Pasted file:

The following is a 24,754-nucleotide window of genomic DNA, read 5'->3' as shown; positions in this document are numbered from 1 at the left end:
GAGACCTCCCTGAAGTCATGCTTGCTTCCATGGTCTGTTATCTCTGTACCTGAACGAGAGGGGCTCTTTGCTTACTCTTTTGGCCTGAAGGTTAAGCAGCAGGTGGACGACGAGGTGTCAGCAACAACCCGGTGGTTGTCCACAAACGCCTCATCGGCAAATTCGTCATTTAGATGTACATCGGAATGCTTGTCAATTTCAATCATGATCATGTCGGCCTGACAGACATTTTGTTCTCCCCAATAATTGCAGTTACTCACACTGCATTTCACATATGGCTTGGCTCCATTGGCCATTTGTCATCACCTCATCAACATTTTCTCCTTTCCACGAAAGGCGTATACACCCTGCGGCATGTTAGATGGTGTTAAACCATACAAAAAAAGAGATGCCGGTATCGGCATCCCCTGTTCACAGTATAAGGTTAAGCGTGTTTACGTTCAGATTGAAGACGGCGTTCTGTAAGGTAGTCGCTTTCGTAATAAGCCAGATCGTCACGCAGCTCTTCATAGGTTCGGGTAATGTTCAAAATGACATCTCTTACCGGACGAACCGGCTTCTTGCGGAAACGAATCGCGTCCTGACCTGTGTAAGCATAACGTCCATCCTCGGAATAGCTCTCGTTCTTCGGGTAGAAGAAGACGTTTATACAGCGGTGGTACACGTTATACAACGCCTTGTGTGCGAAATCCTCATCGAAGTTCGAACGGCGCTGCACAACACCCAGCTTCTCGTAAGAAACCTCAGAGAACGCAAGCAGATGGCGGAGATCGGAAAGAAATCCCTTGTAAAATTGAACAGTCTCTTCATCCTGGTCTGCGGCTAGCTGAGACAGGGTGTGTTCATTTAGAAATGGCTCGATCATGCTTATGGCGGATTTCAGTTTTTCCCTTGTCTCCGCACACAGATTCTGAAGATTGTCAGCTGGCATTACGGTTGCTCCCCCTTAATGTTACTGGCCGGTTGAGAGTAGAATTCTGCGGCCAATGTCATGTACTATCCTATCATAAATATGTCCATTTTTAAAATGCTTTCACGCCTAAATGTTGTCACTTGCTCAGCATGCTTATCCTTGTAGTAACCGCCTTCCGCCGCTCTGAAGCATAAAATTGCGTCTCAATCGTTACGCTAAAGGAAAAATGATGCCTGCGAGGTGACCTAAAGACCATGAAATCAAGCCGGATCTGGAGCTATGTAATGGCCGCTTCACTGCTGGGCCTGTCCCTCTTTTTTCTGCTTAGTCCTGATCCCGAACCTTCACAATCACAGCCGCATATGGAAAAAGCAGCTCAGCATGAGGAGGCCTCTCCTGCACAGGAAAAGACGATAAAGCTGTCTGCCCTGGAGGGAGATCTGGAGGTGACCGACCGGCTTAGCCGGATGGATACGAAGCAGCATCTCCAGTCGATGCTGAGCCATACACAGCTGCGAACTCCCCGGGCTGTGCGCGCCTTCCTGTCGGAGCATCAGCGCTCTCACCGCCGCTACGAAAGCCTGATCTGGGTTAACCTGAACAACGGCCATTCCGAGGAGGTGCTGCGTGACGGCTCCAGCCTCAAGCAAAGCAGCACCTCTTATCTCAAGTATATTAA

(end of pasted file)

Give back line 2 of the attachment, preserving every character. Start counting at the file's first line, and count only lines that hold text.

GAGACCTCCCTGAAGTCATGCTTGCTTCCATGGTCTGTTATCTCTGTACCTGAACGAGAGGGGCTCTTTGCTTACTCTTTTGGCCTGAAGGTTAAGCAGCAGGTGGACGACGAGGTGTCAGCAACAACCCGGTGGTTGTCCACAAACGCCTCATCGGCAAATTCGTCATTTAGATGTACATCGGAATGCTTGTCAATTTCAATCATGATCATGTCGGCCTGACAGACATTTTGTTCTCCCCAATAATTGCAGTTACTCACACTGCATTTCACATATGGCTTGGCTCCATTGGCCATTTGTCATCACCTCATCAACATTTTCTCCTTTCCACGAAAGGCGTATACACCCTGCGGCATGTTAGATGGTGTTAAACCATACAAAAAAAGAGATGCCGGTATCGGCATCCCCTGTTCACAGTATAAGGTTAAGCGTGTTTACGTTCAGATTGAAGACGGCGTTCTGTAAGGTAGTCGCTTTCGTAATAAGCCAGATCGTCACGCAGCTCTTCATAGGTTCGGGTAATGTTCAAAATGACATCTCTTACCGGACGAACCGGCTTCTTGCGGAAACGAATCGCGTCCTGACCTGTGTAAGCATAACGTCCATCCTCGGAATAGCTCTCGTTCTTCGGGTAGAAGAAGACGTTTATACAGCGGTGGTACACGTTATACAACGCCTTGTGTGCGAAATCCTCATCGAAGTTCGAACGGCGCTGCACAACACCCAGCTTCTCGTAAGAAACCTCAGAGAACGCAAGCAGATGGCGGAGATCGGAAAGAAATCCCTTGTAAAATTGAACAGTCTCTTCATCCTGGTCTGCGGCTAGCTGAGACAGGGTGTGTTCATTTAGAAATGGCTCGATCATGCTTATGGCGGATTTCAGTTTTTCCCTTGTCTCCGCACACAGATTCTGAAGATTGTCAGCTGGCATTACGGTTGCTCCCCCTTAATGTTACTGGCCGGTTGAGAGTAGAATTCTGCGGCCAATGTCATGTACTATCCTATCATAAATATGTCCATTTTTAAAATGCTTTCACGCCTAAATGTTGTCACTTGCTCAGCATGCTTATCCTTGTAGTAACCGCCTTCCGCCGCTCTGAAGCATAAAATTGCGTCTCAATCGTTACGCTAAAGGAAAAATGATGCCTGCGAGGTGACCTAAAGACCATGAAATCAAGCCGGATCTGGAGCTATGTAATGGCCGCTTCACTGCTGGGCCTGTCCCTCTTTTTTCTGCTTAGTCCTGATCCCGAACCTTCACAATCACAGCCGCATATGGAAAAAGCAGCTCAGCATGAGGAGGCCTCTCCTGCACAGGAAAAGACGATAAAGCTGTCTGCCCTGGAGGGAGATCTGGAGGTGACCGACCGGCTTAGCCGGATGGATACGAAGCAGCATCTCCAGTCGATGCTGAGCCATACACAGCTGCGAACTCCCCGGGCTGTGCGCGCCTTCCTGTCGGAGCATCAGCGCTCTCACCGCCGCTACGAAAGCCTGATCTGGGTTAACCTGAACAACGGCCATTCCGAGGAGGTGCTGCGTGACGGCTCCAGCCTCAAGCAAAGCAGCACCTCTTATCTCAAGTATATTAA